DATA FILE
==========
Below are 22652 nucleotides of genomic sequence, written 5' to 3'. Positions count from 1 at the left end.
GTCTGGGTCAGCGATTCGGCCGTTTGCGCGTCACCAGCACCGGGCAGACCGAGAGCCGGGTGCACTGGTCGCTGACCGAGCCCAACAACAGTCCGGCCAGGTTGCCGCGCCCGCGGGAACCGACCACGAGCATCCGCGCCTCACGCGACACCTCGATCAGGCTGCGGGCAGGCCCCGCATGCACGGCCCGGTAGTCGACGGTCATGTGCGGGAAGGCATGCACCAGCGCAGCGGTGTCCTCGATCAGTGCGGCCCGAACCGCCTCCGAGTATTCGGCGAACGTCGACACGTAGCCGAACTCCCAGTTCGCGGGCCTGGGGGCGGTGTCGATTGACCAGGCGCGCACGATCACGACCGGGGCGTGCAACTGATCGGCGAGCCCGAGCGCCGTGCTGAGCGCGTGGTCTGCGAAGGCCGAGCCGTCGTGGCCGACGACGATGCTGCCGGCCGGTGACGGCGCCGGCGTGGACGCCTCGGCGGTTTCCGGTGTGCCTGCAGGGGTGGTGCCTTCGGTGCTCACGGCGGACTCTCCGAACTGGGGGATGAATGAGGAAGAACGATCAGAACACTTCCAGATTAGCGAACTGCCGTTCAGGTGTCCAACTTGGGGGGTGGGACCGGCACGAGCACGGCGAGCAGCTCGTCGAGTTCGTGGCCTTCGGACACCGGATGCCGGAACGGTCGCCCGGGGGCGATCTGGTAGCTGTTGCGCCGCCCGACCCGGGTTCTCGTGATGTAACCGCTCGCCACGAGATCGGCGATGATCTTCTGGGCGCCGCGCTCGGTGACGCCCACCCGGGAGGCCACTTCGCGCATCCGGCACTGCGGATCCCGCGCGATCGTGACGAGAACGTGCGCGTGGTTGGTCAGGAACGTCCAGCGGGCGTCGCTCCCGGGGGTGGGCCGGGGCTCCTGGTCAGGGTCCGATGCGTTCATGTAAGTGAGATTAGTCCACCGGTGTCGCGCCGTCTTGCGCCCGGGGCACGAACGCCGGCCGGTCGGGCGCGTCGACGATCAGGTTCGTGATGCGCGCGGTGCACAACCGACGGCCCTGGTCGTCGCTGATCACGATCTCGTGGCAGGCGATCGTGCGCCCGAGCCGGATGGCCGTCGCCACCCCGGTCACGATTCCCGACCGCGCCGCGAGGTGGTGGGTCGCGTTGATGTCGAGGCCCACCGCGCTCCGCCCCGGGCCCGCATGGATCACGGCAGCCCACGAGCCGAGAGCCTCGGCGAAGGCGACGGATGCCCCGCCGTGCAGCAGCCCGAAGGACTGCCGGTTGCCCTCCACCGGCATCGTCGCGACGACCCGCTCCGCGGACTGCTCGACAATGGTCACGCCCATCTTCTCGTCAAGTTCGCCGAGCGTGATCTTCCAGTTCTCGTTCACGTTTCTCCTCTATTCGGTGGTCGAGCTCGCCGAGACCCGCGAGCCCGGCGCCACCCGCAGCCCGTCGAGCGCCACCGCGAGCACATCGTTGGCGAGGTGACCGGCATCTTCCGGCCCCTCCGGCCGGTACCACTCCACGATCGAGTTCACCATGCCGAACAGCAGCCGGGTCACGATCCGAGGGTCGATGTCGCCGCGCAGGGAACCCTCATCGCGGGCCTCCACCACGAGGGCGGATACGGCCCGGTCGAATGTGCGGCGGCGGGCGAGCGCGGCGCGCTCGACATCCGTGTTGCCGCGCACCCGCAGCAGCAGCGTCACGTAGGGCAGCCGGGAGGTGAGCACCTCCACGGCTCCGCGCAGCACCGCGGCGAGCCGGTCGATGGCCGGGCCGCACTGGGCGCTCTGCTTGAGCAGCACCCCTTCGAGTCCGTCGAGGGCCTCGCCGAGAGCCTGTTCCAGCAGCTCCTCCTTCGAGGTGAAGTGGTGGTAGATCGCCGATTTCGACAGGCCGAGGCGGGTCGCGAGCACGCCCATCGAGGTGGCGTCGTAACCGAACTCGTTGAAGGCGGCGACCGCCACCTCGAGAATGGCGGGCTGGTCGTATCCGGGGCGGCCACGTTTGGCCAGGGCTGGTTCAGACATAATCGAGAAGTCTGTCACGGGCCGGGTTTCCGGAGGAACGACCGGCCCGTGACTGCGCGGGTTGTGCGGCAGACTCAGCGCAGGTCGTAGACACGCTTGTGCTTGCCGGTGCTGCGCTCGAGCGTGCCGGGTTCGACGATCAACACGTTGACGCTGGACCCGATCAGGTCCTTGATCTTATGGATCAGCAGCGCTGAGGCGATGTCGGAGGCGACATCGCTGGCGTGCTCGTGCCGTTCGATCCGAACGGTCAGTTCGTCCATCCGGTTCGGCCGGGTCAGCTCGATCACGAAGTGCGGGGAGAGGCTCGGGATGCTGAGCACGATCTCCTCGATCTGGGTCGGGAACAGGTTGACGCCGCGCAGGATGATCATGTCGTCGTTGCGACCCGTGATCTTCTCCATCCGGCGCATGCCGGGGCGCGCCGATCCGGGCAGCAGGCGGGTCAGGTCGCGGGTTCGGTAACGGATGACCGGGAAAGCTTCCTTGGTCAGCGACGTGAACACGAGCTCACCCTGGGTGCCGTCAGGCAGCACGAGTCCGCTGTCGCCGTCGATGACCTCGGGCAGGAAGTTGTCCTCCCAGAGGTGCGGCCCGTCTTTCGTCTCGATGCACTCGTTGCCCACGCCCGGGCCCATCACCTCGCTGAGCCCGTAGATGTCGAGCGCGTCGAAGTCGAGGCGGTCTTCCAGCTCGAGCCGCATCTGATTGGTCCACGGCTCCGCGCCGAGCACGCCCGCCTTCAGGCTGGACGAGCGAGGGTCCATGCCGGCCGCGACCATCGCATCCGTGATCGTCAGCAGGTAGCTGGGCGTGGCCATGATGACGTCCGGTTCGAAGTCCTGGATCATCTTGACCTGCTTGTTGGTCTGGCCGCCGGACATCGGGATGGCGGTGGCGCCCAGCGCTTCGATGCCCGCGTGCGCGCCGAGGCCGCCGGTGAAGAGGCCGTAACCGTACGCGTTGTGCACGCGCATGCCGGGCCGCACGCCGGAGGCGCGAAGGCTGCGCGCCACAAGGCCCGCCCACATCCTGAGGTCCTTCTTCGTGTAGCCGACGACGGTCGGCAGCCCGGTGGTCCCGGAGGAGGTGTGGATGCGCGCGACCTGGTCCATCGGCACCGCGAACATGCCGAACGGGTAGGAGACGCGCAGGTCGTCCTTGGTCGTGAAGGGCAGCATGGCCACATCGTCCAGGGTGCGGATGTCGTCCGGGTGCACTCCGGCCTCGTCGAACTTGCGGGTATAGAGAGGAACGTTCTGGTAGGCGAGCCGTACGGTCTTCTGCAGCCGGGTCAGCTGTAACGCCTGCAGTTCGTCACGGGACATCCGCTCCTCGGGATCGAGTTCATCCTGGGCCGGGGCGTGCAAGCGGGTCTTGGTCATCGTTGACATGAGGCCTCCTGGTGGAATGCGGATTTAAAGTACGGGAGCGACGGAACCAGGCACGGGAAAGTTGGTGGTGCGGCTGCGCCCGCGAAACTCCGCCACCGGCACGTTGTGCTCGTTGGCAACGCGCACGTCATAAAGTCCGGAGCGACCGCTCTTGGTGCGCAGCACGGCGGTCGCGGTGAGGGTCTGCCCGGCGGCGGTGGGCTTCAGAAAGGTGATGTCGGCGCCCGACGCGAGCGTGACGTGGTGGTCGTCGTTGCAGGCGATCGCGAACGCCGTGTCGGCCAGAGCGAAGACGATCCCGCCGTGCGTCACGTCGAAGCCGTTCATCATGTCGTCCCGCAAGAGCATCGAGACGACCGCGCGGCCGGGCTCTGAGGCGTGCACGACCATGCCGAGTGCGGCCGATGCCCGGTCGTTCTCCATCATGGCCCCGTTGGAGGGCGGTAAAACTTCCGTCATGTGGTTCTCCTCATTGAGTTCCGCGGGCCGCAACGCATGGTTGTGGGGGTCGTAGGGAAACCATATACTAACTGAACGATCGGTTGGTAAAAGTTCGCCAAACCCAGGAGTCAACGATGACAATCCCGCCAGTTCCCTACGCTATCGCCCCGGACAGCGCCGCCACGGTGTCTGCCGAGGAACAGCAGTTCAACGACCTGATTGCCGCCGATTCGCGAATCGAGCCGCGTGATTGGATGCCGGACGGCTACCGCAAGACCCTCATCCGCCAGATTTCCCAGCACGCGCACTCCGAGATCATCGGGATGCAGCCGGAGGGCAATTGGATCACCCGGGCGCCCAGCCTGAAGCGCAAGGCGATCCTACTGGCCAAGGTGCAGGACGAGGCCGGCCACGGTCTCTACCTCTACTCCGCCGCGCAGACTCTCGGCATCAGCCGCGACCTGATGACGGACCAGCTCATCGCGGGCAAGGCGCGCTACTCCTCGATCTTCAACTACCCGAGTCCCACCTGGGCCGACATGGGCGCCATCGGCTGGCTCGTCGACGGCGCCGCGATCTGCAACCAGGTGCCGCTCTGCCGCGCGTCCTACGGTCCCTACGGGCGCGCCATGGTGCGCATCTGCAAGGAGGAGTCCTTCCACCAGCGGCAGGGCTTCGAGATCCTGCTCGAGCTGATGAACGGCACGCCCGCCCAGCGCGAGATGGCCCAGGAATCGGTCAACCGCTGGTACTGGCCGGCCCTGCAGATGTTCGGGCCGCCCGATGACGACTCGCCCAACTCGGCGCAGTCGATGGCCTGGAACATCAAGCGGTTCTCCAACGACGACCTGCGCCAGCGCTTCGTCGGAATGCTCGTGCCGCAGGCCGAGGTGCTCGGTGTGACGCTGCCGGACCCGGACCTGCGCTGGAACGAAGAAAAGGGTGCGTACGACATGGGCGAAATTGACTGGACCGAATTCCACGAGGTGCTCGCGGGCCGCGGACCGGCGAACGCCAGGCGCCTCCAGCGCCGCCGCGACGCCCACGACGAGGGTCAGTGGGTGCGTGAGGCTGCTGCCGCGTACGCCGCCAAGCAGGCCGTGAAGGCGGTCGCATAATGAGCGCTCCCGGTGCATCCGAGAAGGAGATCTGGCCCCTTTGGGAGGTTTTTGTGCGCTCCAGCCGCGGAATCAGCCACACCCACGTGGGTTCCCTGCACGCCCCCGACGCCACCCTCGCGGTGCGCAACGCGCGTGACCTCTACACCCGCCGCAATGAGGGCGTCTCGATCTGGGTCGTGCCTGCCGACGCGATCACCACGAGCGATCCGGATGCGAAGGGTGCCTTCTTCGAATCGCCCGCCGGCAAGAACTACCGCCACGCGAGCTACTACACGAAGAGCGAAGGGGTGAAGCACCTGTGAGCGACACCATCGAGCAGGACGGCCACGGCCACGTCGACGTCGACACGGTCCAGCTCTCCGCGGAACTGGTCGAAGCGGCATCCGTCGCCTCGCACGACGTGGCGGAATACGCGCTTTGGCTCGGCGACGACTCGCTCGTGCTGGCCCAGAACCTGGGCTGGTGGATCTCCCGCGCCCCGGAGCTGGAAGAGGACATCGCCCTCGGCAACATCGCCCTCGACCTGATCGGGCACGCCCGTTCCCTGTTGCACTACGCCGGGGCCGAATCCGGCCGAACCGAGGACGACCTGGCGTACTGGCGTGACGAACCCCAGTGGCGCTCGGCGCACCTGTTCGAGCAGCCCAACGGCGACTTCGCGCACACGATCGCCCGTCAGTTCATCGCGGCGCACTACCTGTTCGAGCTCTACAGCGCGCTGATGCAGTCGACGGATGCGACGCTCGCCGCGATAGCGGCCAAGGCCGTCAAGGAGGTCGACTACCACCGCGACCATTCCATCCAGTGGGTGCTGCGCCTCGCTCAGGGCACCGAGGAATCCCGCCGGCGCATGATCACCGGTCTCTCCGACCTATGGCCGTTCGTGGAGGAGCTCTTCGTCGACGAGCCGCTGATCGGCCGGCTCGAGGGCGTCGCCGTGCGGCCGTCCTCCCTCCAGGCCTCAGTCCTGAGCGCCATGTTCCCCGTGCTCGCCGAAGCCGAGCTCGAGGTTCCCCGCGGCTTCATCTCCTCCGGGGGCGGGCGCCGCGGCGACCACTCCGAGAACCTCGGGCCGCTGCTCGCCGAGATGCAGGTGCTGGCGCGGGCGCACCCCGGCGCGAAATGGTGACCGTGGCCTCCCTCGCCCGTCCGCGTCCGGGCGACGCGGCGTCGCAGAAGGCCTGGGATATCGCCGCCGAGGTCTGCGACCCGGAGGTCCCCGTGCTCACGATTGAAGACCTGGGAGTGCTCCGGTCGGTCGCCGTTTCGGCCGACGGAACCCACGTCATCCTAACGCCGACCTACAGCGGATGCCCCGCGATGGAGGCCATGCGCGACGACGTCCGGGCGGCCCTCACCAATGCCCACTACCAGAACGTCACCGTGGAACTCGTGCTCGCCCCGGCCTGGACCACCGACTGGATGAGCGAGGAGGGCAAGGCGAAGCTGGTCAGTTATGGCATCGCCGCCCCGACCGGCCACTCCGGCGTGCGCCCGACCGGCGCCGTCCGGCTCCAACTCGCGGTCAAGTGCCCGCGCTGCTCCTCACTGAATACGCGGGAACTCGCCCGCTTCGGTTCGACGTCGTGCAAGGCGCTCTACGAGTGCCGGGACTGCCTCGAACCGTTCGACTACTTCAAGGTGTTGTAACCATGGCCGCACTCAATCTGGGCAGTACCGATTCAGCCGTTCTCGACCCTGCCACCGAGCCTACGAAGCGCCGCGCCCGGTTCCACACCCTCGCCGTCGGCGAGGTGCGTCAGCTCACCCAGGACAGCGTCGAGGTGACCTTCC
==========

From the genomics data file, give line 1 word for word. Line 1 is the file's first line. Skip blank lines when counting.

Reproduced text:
Below are 22652 nucleotides of genomic sequence, written 5' to 3'. Positions count from 1 at the left end.